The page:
In the last post we examined how entity resolution (ER) systems are actually implemented, starting with the most basic merge/purge process and heterogeneous join systems. Both of these approaches focus on collecting equivalent references from among the sources provided, either as a large batch of references in a single file, or through queries against a federation of databases. The entity identities found by these ER systems are transient in the sense that they depend upon the sources input into the process. When different sources are provided, different identities will emerge.
On the other hand, there are ER systems that retain and manage identity information. By doing this they are able to “recognize” the same identity over time and assign that identity the same entity identifier (sometimes called “persistent identifiers” or “persistent links”). In Customer Data Integration (CDI) applications, these kinds of systems are sometimes called Customer Recognition Systems.
Two major types of ER systems perform identity management. The first type is the “identity resolution” system. It is most effective in situations where a fairly stable set of known identities of interest exists, such as the set of vendors or customers of a company, a set of products, or the students enrolled in a school. The attributes of these identities are pre-loaded into the system and assigned identifiers. When a reference is given to the system, it then decides whether the reference is to one of the known identities, and if so, returns the identifier of that identity.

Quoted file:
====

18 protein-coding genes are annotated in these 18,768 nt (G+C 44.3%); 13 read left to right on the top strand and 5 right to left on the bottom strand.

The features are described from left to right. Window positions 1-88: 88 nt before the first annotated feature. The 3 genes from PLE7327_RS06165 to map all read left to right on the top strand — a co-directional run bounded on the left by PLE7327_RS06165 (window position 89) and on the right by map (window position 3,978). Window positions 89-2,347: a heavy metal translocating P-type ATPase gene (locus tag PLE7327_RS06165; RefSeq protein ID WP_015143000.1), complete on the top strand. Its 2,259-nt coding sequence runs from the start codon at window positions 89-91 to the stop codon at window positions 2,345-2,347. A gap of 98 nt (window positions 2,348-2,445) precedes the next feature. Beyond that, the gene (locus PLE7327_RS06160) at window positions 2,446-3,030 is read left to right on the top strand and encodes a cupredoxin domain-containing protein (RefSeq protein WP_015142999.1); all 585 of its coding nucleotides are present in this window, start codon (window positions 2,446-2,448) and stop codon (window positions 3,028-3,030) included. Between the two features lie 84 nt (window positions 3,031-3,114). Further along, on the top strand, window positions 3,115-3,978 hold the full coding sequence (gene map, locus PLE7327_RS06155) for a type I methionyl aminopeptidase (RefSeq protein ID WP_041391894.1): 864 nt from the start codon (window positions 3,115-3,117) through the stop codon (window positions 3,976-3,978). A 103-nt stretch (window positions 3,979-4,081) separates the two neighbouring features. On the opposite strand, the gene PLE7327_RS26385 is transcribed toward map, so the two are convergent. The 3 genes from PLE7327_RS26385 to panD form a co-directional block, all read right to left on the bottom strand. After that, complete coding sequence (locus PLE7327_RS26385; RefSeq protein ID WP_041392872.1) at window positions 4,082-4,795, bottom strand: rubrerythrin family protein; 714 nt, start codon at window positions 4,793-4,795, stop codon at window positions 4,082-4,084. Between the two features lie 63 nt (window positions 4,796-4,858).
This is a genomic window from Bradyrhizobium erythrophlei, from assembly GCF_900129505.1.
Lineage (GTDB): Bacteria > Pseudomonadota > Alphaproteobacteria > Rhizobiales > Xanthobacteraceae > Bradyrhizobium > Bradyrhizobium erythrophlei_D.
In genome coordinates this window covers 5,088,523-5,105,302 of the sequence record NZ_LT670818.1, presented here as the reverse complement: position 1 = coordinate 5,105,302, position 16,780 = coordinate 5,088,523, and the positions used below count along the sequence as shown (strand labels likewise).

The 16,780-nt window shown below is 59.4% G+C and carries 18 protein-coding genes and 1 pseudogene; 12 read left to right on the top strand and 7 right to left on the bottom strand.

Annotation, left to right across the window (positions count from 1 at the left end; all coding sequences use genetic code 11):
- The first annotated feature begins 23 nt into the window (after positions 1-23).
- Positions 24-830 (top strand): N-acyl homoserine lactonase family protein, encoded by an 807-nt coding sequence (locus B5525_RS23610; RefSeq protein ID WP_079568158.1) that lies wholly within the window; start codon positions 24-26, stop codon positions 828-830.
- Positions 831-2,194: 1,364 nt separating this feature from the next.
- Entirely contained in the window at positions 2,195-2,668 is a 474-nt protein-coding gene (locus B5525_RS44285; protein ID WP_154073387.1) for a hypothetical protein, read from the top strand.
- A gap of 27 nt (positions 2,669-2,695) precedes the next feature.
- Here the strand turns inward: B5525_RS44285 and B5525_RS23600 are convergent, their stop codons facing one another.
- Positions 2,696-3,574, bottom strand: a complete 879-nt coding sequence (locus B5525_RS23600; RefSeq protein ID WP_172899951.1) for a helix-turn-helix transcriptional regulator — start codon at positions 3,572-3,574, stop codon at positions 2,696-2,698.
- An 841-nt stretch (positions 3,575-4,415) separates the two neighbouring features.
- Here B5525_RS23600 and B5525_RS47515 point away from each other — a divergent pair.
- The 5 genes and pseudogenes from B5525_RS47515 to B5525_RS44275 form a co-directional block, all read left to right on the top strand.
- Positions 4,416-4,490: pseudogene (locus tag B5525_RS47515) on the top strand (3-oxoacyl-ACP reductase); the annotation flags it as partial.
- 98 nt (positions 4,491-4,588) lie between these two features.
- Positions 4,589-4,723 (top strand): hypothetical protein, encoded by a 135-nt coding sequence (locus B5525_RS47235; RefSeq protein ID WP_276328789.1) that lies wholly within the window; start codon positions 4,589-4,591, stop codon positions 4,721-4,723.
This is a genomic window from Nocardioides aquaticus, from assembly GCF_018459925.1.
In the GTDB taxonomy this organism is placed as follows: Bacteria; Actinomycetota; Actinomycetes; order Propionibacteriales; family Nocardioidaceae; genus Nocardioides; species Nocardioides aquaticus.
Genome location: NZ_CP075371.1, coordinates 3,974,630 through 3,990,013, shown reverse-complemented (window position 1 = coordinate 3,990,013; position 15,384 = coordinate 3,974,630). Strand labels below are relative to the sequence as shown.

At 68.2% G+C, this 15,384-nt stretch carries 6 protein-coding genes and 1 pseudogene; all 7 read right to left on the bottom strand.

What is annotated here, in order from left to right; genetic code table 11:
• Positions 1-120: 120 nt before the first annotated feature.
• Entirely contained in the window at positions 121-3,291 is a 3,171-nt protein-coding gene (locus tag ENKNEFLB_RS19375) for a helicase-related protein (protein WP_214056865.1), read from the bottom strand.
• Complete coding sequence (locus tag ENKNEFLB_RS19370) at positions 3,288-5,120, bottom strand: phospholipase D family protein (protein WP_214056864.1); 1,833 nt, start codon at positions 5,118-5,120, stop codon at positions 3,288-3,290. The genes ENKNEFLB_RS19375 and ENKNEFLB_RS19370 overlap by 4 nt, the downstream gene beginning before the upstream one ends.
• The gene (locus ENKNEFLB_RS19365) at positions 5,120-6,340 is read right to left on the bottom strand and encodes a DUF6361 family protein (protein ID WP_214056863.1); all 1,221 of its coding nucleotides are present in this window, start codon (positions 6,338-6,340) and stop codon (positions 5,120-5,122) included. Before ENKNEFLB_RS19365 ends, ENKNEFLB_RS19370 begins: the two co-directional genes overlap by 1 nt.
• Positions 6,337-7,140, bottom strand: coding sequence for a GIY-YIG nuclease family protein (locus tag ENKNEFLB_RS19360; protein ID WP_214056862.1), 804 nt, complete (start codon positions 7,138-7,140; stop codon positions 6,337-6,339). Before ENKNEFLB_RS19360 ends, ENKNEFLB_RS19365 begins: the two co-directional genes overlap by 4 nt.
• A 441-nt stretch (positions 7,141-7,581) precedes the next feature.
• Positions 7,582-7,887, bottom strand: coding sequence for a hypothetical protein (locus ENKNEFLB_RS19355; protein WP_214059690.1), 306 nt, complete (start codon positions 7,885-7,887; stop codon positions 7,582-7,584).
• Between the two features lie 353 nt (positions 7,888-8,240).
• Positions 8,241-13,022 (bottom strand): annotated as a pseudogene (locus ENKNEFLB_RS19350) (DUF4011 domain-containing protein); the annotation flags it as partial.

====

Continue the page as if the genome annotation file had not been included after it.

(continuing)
Identity resolution systems can operate in either batch or transactional mode. In cases where there are a large number of pre-stored identities, the performance of batch operations can be improved through distributed processing where the identities are partitioned over multiple processors and resolved in parallel.
However, there are many situations where the identities are not necessarily known in advance, or in some cases the entities are known but simply not organized in such a way that they can be easily pre-loaded. For example, suppose two companies merge and each company has its own customer database. The customers are identified in different ways in each database, and furthermore, for the customers of one company, poor systems and practices prevent having any confidence that the master records are unduplicated across business lines or company locations.
The type of system often applied in these situations is an “identity capture” system. The identity capture architecture can be seen as a hybrid of merge/purge and identity resolution systems. It supports identity management and persistent identifiers, but without starting with a preloaded set of identities. In my next post, we’ll delve deeper into the identity capture process.